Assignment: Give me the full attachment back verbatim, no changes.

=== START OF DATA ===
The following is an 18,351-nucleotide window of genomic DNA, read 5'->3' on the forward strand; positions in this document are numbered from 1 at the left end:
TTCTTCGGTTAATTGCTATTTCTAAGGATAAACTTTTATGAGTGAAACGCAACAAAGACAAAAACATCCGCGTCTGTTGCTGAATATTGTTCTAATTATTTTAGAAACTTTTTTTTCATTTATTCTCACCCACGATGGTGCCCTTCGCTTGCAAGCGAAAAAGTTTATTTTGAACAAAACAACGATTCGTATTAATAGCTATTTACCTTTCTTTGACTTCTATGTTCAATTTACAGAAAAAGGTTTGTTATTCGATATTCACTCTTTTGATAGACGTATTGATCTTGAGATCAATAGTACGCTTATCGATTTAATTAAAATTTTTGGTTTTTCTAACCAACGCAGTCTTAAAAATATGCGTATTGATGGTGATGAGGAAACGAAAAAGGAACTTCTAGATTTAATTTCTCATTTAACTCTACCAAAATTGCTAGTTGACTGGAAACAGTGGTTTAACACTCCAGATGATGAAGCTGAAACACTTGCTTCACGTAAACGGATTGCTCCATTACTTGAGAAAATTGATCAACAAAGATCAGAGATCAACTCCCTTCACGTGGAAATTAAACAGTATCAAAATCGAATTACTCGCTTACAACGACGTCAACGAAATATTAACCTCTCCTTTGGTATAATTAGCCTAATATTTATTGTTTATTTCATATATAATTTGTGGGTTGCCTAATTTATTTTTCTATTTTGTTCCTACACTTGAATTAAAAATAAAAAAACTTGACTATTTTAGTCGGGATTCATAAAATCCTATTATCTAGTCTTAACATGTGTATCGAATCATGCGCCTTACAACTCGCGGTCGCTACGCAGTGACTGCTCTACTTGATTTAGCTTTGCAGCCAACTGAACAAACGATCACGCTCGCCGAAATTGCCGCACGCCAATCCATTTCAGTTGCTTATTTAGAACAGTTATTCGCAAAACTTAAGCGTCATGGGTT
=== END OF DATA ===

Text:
The following is an 18,351-nucleotide window of genomic DNA, read 5'->3' on the forward strand; positions in this document are numbered from 1 at the left end:
TTCTTCGGTTAATTGCTATTTCTAAGGATAAACTTTTATGAGTGAAACGCAACAAAGACAAAAACATCCGCGTCTGTTGCTGAATATTGTTCTAATTATTTTAGAAACTTTTTTTTCATTTATTCTCACCCACGATGGTGCCCTTCGCTTGCAAGCGAAAAAGTTTATTTTGAACAAAACAACGATTCGTATTAATAGCTATTTACCTTTCTTTGACTTCTATGTTCAATTTACAGAAAAAGGTTTGTTATTCGATATTCACTCTTTTGATAGACGTATTGATCTTGAGATCAATAGTACGCTTATCGATTTAATTAAAATTTTTGGTTTTTCTAACCAACGCAGTCTTAAAAATATGCGTATTGATGGTGATGAGGAAACGAAAAAGGAACTTCTAGATTTAATTTCTCATTTAACTCTACCAAAATTGCTAGTTGACTGGAAACAGTGGTTTAACACTCCAGATGATGAAGCTGAAACACTTGCTTCACGTAAACGGATTGCTCCATTACTTGAGAAAATTGATCAACAAAGATCAGAGATCAACTCCCTTCACGTGGAAATTAAACAGTATCAAAATCGAATTACTCGCTTACAACGACGTCAACGAAATATTAACCTCTCCTTTGGTATAATTAGCCTAATATTTATTGTTTATTTCATATATAATTTGTGGGTTGCCTAATTTATTTTTCTATTTTGTTCCTACACTTGAATTAAAAATAAAAAAACTTGACTATTTTAGTCGGGATTCATAAAATCCTATTATCTAGTCTTAACATGTGTATCGAATCATGCGCCTTACAACTCGCGGTCGCTACGCAGTGACTGCTCTACTTGATTTAGCTTTGCAGCCAACTGAACAAACGATCACGCTCGCCGAAATTGCCGCACGCCAATCCATTTCAGTTGCTTATTTAGAACAGTTATTCGCAAAACTTAAGCGTCATGGGTT